On September 8, 1978 David Bowie released Stage, his second live album. Apparently a contractual obligation, the album comes just 4 years after the uninspired David Live. This one is better. Stage documents the Isolar II tour and consists of new songs from his Berlin albums Low and Heroes as well as some crowd pleasers from his earlier career. Curiously, the album was rearranged so songs appeared in chronological order instead of the way they were presented in concert.
So you will hear "Art Decade" and "Breaking Glass", "TVC-15" and "Station to Station", with some innovative lead guitar by Adrian Belew. What you won't hear is much in the way of audience noise. They were mixed down, giving the album a sterile feel. The last thing you might want from a live album.
From Robert Christgau, who gave the album a B+ score:
If James Brown is the only rock and roller who deserves more than one concert album, then the Bowie to ban is David Live. Stage kicks off with some well-chosen Bowie oldies before moving into refreshingly one-dimensional versions of his best songs since 1975, including the key Eno collaborations, which were often oversubtle to begin with. For fans only, of course. I'm one.
From Tom Carson, writing for Rolling Stone:
Though Stage was obviously put together for purely commercial reasons — to regain for the Thin White Duke the audience he’s lost since becoming the Thin White Computer — it’s a curiously uncompromising album. With the exception of the furiously energetic “Hang On to Yourself,” the Ziggy Stardust songs designed to suck in the dollars are given dispassionate, let’s-get-this-over-with treatment. “Fame,” another popular number, is attractive and glossy, but doesn’t add anything to the original.
Paradoxically, it’s on the electronic cuts from Low and “Heroes,” and on the title track from Station to Station, that David Bowie really delivers — and more warmly than he ever has on record. Live, the new material comes clearly into focus: it’s as if the built-in drama of concert presentation has given these songs the added dimensions they needed. The long instrumental, “Warszawa,” boasts an icy magnificence, and “Speed of Life” bounces along as merrily as some imagined, futuristic Pepsi-Cola jingle. The whole of side four (“‘Heroes,'” “What in the World,” “Blackout,” “Beauty and the Beast”) is almost perfect, as Bowie plays — and plays with — the role of a Sinatra-like romantic crooner. There’s also a raucous, very funny version of “TVC 15,” with singer and band trading yodels like mad mountaineers on a binge.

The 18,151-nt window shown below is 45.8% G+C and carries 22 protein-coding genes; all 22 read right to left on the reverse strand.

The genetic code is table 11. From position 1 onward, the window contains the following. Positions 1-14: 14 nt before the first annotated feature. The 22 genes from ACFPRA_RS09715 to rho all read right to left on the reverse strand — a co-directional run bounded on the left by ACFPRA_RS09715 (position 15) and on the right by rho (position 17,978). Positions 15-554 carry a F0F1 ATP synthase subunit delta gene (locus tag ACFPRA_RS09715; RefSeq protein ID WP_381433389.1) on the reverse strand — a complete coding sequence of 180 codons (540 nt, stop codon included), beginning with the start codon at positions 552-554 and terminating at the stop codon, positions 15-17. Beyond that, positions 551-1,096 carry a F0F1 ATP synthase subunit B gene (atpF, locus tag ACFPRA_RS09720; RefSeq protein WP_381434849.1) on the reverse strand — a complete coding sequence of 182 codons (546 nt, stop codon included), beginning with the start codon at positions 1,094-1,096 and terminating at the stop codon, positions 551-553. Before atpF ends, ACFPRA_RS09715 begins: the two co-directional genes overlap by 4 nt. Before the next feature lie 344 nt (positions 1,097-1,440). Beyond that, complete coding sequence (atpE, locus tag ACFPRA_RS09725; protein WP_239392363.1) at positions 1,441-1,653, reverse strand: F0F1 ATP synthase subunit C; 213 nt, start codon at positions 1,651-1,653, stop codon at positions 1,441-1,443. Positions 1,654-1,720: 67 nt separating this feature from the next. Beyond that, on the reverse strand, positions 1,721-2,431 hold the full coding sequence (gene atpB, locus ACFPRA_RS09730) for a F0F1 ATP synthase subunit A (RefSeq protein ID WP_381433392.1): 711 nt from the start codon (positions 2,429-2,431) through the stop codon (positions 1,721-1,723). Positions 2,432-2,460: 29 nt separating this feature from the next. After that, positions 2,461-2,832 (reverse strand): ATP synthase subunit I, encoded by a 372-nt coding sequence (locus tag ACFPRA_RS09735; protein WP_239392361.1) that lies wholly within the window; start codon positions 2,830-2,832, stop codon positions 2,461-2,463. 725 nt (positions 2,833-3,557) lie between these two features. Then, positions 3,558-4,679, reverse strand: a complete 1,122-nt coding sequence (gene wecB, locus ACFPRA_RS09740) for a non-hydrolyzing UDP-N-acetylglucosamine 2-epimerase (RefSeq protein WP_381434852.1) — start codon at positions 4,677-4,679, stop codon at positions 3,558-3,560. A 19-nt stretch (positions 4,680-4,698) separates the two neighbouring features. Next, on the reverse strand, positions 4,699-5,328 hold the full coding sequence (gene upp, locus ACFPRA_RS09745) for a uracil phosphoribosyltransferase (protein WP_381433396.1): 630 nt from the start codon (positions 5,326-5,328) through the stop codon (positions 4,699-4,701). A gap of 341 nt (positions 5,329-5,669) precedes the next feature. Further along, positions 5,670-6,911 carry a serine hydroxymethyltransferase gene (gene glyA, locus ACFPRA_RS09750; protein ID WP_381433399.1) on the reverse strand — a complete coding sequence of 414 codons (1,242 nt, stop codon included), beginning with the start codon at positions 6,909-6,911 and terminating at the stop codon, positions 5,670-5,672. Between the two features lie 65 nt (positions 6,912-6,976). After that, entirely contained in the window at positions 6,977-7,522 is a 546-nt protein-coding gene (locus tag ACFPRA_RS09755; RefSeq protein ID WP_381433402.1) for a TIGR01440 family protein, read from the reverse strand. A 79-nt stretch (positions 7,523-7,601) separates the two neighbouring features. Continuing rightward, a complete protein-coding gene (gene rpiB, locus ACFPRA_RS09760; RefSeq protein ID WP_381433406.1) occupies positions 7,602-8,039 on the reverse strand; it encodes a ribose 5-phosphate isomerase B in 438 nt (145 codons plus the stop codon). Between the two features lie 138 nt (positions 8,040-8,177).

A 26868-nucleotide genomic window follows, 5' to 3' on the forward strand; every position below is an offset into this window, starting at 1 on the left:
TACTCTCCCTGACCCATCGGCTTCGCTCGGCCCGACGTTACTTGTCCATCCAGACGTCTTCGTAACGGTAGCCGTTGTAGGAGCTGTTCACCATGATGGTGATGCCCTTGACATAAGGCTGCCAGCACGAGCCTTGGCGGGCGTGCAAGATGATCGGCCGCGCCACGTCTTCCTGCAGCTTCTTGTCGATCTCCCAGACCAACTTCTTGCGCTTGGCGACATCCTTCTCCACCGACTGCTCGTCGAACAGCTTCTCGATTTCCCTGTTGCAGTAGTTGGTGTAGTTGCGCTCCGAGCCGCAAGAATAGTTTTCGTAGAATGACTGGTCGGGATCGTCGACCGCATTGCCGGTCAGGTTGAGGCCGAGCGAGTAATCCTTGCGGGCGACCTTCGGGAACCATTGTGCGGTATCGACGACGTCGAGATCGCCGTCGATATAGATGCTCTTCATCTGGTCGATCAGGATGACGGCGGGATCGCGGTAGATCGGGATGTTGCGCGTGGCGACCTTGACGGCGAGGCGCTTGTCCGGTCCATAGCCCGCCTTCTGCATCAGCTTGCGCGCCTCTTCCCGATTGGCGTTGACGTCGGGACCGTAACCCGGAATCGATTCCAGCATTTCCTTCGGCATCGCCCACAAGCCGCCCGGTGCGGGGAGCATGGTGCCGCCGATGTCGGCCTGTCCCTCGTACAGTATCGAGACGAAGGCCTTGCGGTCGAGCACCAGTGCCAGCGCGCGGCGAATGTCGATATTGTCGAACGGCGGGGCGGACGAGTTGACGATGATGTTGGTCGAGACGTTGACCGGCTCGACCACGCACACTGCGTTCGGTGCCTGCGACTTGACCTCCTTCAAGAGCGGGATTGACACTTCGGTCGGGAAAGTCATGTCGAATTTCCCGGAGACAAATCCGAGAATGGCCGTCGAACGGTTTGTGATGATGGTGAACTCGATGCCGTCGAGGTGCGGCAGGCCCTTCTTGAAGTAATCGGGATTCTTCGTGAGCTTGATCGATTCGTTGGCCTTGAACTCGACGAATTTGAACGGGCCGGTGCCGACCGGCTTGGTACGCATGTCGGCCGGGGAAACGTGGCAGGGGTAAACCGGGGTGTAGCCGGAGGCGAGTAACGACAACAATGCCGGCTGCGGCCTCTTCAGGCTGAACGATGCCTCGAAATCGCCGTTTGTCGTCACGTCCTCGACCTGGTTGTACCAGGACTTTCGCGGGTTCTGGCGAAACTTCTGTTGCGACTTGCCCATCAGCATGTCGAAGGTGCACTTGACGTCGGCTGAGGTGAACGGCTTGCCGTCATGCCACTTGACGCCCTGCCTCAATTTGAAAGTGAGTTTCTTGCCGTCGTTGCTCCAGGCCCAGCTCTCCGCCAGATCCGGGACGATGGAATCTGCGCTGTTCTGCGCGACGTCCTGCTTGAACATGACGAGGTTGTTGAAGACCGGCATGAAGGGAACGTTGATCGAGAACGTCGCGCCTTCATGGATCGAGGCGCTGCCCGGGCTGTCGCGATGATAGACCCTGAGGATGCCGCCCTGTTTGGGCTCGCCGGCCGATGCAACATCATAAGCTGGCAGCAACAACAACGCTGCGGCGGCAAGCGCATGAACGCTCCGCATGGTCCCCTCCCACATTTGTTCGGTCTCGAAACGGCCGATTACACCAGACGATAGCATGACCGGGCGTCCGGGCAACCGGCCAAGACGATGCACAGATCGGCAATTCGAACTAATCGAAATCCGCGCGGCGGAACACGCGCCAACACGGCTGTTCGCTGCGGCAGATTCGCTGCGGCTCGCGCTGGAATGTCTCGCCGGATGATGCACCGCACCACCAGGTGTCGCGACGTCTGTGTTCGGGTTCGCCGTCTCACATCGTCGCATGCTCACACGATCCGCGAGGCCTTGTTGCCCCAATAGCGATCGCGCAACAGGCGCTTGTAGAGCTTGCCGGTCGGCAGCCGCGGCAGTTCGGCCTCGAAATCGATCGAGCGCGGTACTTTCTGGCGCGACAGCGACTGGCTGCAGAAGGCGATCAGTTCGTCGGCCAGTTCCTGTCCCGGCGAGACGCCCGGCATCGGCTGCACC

Shelving his recent “I’m just an average bloke with a synthesizer in me pocket” pose, Bowie here presents himself as a superbly professional entertainer — and one whose graceful clarity is a welcome antidote to the messy hash of 1974’s David Live. Whether he’ll be able to merge this stance with the avant-garde experimentalism of his current music is still uncertain. But I can’t think of another performer with sufficient bravery to challenge a rock audience to sit still long enough to watch him try.
On September 9, 1978 Styx entered the Billboard Hot 100 charts with "Blue Collar Man", the first single from their 1978 triple platinum album follow-up to The Grand Illusion, Pieces of Eight. The song would peak at US #21.
Songwriter Tommy Shaw told AV/Music the riff came from a boating adventure that included some very strong weed:
By the time we got on the boat, we were paralyzed. We were, like, stone quiet for the first hour and a half. We finally started coming around a little bit and told [the boat owner] what happened. He’s like, “I wondered what happened to you guys, because you said there was going to be this big party, and you guys haven’t said a word.” We’re all sitting there in this daze from this pot, and the boat was making this sound: “mmm mmm mmm.” You are moving slowly when you are trolling through the water. The engines are at really low RPMs. The sound just sort of tattooed itself onto my psyche. And when I got back to the room, I got the acoustic guitar and wrote the music to “Blue Collar Man.”